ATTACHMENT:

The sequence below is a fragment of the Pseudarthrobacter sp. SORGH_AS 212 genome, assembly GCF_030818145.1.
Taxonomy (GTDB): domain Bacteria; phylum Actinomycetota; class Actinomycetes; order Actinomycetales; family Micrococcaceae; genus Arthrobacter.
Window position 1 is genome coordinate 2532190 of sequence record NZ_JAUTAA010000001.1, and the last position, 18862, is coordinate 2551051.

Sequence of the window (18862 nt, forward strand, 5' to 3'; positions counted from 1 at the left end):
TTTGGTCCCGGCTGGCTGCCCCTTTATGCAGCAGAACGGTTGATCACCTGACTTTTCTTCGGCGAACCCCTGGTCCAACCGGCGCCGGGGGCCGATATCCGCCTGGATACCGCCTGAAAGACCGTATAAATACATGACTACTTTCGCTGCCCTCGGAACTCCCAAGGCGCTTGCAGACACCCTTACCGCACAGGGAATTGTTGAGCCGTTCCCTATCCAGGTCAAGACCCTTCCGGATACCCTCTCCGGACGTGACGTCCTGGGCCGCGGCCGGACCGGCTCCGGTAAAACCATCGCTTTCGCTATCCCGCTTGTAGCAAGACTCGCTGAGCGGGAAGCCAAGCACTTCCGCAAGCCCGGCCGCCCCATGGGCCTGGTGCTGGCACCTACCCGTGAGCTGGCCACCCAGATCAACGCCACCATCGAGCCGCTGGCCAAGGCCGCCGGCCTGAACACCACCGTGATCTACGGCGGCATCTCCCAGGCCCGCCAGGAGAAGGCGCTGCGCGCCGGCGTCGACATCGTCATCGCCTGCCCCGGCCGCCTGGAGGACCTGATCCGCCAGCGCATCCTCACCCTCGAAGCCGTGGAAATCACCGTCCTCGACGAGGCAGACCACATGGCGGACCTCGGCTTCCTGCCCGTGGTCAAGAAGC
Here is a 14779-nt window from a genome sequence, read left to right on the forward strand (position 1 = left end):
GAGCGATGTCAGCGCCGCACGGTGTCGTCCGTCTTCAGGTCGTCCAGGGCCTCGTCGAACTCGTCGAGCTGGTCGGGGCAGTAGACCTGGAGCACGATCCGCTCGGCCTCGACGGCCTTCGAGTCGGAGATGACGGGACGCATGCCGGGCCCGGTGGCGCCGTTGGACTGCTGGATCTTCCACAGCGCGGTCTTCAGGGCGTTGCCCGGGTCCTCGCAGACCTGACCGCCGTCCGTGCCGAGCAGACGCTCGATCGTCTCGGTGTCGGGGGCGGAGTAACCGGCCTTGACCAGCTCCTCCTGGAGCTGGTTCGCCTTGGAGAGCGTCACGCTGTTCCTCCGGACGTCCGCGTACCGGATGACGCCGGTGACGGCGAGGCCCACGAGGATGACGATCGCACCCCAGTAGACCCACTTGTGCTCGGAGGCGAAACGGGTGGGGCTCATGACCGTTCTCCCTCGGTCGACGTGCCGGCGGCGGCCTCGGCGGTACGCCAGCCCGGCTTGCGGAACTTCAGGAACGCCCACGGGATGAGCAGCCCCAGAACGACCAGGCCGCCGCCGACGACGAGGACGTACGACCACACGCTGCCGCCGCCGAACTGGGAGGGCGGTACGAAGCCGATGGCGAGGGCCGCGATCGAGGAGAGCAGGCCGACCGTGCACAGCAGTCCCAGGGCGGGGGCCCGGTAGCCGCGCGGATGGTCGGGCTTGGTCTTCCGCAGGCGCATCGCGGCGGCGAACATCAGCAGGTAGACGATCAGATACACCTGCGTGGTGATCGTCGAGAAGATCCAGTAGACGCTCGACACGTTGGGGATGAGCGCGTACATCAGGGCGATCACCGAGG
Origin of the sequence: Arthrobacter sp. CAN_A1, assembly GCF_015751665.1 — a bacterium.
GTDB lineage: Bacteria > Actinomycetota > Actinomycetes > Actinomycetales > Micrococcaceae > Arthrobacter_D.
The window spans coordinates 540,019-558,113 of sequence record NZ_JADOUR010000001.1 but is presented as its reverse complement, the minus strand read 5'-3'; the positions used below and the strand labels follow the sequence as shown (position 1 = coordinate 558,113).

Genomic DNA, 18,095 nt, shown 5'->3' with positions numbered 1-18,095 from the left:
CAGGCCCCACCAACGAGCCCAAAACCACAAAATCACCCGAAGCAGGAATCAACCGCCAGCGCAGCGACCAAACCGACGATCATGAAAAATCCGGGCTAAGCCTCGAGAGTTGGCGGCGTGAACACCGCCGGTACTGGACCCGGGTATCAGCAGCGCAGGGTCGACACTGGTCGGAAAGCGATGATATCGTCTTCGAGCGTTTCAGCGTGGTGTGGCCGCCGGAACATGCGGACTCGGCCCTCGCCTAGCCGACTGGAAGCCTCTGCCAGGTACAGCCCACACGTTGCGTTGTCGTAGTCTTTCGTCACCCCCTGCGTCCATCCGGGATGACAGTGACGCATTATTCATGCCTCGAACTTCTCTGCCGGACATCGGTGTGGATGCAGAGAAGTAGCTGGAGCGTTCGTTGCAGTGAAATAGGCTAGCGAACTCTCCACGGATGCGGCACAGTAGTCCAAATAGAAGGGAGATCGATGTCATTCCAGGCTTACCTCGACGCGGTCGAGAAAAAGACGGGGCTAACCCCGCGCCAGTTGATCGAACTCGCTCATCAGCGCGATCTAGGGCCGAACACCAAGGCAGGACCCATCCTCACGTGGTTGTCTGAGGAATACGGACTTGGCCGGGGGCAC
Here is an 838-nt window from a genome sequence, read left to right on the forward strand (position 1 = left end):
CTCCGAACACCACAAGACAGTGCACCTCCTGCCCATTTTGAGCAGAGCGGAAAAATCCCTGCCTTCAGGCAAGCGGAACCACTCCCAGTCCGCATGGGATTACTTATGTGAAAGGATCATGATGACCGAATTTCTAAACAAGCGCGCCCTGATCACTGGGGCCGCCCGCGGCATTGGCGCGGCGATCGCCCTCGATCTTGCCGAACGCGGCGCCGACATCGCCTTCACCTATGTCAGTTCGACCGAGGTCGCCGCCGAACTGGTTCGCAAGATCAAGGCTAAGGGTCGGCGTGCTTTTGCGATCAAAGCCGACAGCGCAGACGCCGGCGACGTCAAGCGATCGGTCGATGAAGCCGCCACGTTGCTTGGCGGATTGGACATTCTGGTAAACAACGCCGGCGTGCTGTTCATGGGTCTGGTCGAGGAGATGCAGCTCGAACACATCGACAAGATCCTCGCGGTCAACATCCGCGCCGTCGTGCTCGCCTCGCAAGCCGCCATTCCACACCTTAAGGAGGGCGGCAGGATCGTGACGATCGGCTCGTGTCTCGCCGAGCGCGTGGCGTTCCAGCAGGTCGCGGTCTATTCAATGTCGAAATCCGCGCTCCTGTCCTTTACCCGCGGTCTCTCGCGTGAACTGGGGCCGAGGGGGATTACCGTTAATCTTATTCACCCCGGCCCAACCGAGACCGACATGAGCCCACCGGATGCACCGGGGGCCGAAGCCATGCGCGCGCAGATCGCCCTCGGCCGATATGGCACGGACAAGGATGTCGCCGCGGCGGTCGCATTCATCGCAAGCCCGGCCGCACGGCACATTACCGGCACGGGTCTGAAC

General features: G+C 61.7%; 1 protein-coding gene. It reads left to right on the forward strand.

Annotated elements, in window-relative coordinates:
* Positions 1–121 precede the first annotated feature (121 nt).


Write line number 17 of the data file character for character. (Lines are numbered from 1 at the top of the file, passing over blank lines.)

* Positions 1–121 precede the first annotated feature (121 nt).